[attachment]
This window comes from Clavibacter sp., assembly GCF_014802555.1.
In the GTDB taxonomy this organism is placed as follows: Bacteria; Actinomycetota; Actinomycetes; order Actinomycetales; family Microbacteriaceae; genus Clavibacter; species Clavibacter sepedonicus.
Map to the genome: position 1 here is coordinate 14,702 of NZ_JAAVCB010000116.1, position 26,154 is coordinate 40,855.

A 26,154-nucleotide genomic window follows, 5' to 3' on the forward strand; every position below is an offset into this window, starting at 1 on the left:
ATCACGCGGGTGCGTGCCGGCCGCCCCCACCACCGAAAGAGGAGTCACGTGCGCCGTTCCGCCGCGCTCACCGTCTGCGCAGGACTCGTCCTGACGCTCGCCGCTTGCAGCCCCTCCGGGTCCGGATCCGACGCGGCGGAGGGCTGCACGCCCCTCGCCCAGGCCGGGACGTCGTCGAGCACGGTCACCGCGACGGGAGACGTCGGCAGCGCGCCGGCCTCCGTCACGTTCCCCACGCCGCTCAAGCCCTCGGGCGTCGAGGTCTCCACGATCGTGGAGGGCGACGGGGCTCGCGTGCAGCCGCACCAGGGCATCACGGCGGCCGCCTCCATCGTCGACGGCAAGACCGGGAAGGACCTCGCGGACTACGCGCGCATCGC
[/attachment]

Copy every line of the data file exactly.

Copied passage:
This window comes from Clavibacter sp., assembly GCF_014802555.1.
In the GTDB taxonomy this organism is placed as follows: Bacteria; Actinomycetota; Actinomycetes; order Actinomycetales; family Microbacteriaceae; genus Clavibacter; species Clavibacter sepedonicus.
Map to the genome: position 1 here is coordinate 14,702 of NZ_JAAVCB010000116.1, position 26,154 is coordinate 40,855.

A 26,154-nucleotide genomic window follows, 5' to 3' on the forward strand; every position below is an offset into this window, starting at 1 on the left:
ATCACGCGGGTGCGTGCCGGCCGCCCCCACCACCGAAAGAGGAGTCACGTGCGCCGTTCCGCCGCGCTCACCGTCTGCGCAGGACTCGTCCTGACGCTCGCCGCTTGCAGCCCCTCCGGGTCCGGATCCGACGCGGCGGAGGGCTGCACGCCCCTCGCCCAGGCCGGGACGTCGTCGAGCACGGTCACCGCGACGGGAGACGTCGGCAGCGCGCCGGCCTCCGTCACGTTCCCCACGCCGCTCAAGCCCTCGGGCGTCGAGGTCTCCACGATCGTGGAGGGCGACGGGGCTCGCGTGCAGCCGCACCAGGGCATCACGGCGGCCGCCTCCATCGTCGACGGCAAGACCGGGAAGGACCTCGCGGACTACGCGCGCATCGC